Amanda Setili explains why the structure of a video game can be applied to business to attract and leverage top talent.
There’s a reason that the video game industry is larger ($179.7 billion according to IDC data) than the movie and music industries combined: playing video games makes players feel good, and for reasons that are easy to document.
Todd Harris, founder and CEO of Skillshot Media, was the one who first made me realize this. For years, he has been involved first in video games and more recently in the esports space.
Here are four key elements that define the video game experience:
The player has control/agency.
There are clear goals, with incremental levels of difficulty. Players can see themselves improving.
Players get instant feedback on the success or failure of their strategies. Games promote a growth mindset, in that players learn by failing.
Players are interconnected to a wider community.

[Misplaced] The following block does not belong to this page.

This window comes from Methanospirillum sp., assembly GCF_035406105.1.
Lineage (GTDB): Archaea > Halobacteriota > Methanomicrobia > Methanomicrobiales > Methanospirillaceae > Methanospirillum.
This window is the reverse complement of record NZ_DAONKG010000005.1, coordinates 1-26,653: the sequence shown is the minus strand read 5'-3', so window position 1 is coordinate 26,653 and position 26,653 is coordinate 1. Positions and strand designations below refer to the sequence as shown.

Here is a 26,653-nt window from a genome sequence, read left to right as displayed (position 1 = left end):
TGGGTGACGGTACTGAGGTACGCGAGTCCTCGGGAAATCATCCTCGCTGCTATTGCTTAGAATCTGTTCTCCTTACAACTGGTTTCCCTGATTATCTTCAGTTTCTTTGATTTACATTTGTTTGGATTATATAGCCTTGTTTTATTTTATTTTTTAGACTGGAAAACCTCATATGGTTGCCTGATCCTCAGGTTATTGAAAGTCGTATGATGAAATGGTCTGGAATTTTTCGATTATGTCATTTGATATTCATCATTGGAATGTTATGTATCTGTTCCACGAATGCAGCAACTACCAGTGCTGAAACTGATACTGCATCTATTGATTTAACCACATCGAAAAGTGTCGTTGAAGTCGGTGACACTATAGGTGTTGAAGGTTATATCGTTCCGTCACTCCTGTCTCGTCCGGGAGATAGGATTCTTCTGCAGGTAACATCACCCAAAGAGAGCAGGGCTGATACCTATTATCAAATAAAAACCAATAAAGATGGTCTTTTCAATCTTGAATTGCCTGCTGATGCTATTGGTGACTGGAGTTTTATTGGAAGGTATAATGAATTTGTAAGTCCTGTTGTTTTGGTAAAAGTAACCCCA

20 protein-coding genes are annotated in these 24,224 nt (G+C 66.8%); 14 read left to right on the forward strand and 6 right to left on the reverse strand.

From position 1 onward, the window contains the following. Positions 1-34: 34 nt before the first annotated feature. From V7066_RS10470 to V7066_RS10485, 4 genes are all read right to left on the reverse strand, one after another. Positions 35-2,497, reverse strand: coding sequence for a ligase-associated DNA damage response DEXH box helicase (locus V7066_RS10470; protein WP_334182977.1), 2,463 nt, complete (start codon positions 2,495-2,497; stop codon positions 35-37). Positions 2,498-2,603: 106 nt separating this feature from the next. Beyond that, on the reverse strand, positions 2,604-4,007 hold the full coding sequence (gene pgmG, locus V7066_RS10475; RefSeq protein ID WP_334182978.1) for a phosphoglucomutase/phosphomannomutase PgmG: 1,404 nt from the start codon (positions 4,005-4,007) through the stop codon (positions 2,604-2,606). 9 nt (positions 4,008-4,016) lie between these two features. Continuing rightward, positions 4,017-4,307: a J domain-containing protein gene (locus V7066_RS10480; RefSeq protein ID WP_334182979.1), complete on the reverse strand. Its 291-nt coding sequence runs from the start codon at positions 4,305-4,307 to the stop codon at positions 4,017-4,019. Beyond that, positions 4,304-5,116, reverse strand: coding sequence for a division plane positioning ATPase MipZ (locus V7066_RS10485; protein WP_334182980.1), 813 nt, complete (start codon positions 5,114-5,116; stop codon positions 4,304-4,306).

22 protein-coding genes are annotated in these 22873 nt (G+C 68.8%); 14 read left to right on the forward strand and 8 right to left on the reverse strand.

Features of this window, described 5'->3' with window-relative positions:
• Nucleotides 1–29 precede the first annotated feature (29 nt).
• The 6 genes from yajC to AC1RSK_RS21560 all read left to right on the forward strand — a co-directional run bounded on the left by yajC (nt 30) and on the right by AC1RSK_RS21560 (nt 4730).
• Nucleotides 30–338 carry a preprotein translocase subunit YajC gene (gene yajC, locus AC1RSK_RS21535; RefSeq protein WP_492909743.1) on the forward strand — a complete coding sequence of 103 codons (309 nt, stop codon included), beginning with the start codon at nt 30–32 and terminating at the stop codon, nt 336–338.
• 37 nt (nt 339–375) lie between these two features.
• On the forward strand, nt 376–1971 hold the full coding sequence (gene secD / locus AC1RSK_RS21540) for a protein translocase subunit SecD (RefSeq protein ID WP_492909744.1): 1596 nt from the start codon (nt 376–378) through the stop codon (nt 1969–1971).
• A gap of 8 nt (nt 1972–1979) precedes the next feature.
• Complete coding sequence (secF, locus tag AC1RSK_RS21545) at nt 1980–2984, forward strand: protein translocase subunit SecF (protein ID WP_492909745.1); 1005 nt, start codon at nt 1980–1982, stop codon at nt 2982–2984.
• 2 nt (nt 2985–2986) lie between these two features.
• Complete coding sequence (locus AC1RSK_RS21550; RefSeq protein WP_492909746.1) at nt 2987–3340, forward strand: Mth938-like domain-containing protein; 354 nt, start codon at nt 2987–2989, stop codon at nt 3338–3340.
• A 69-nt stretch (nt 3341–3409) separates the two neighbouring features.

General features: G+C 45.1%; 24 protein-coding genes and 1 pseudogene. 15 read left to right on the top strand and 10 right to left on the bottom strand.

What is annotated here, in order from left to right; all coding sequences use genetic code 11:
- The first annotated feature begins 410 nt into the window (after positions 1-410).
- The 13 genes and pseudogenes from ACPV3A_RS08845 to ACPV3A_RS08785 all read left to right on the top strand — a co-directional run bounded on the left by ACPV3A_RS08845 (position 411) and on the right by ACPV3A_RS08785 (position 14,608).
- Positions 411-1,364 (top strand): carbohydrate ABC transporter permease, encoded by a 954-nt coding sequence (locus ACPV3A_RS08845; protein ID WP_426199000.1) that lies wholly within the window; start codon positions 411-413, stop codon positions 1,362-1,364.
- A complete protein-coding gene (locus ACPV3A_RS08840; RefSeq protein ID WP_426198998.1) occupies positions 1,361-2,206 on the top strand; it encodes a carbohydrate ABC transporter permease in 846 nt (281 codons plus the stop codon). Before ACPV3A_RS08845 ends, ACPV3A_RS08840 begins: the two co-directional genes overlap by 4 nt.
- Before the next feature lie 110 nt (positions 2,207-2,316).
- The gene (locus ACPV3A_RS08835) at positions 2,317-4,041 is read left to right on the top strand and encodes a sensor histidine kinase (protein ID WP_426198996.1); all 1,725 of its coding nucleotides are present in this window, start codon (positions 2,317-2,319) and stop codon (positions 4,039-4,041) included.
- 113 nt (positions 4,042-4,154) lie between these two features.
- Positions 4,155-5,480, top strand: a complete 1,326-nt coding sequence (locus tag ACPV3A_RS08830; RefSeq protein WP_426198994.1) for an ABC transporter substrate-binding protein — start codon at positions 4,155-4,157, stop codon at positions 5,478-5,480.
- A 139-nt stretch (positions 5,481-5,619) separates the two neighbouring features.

When you step back from this list, it’s obvious that this isn’t just a list of what makes players happy; it’s a list of what makes most human beings happy.
So if you want to build a workplace that is truly motivating and productive, design these elements into your organization. Embed them deeply!
To put this another way, TV is to video games as a demoralizing company is to a highly engaging one. Watching television, most of us zone out; there’s no way to “win” or to add value. Whether you’re watching a rom-com or an action movie, there’s no path to self-improvement and no means of building a stronger community. But all those things are possible for video game players.
Read the full article, What Video Games Teach Us About Running a Great Company, on LinkedIn.